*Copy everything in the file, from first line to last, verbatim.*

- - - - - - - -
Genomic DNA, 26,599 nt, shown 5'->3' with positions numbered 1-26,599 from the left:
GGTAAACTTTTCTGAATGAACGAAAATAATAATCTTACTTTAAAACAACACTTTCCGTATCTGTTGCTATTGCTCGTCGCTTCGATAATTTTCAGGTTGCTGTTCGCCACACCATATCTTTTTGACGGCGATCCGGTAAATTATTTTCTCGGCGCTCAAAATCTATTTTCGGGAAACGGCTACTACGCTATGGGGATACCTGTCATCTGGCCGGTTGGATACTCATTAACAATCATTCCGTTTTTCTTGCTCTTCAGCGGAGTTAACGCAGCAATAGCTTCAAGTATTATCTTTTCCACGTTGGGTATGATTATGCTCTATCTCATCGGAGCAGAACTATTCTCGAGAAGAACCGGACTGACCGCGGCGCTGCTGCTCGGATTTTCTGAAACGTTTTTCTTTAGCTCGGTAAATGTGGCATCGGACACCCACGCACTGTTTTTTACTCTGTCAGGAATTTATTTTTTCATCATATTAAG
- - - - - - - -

Genomic DNA, 26,599 nt, shown 5'->3' with positions numbered 1-26,599 from the left:
GGTAAACTTTTCTGAATGAACGAAAATAATAATCTTACTTTAAAACAACACTTTCCGTATCTGTTGCTATTGCTCGTCGCTTCGATAATTTTCAGGTTGCTGTTCGCCACACCATATCTTTTTGACGGCGATCCGGTAAATTATTTTCTCGGCGCTCAAAATCTATTTTCGGGAAACGGCTACTACGCTATGGGGATACCTGTCATCTGGCCGGTTGGATACTCATTAACAATCATTCCGTTTTTCTTGCTCTTCAGCGGAGTTAACGCAGCAATAGCTTCAAGTATTATCTTTTCCACGTTGGGTATGATTATGCTCTATCTCATCGGAGCAGAACTATTCTCGAGAAGAACCGGACTGACCGCGGCGCTGCTGCTCGGATTTTCTGAAACGTTTTTCTTTAGCTCGGTAAATGTGGCATCGGACACCCACGCACTGTTTTTTACTCTGTCAGGAATTTATTTTTTCATCATATTAAG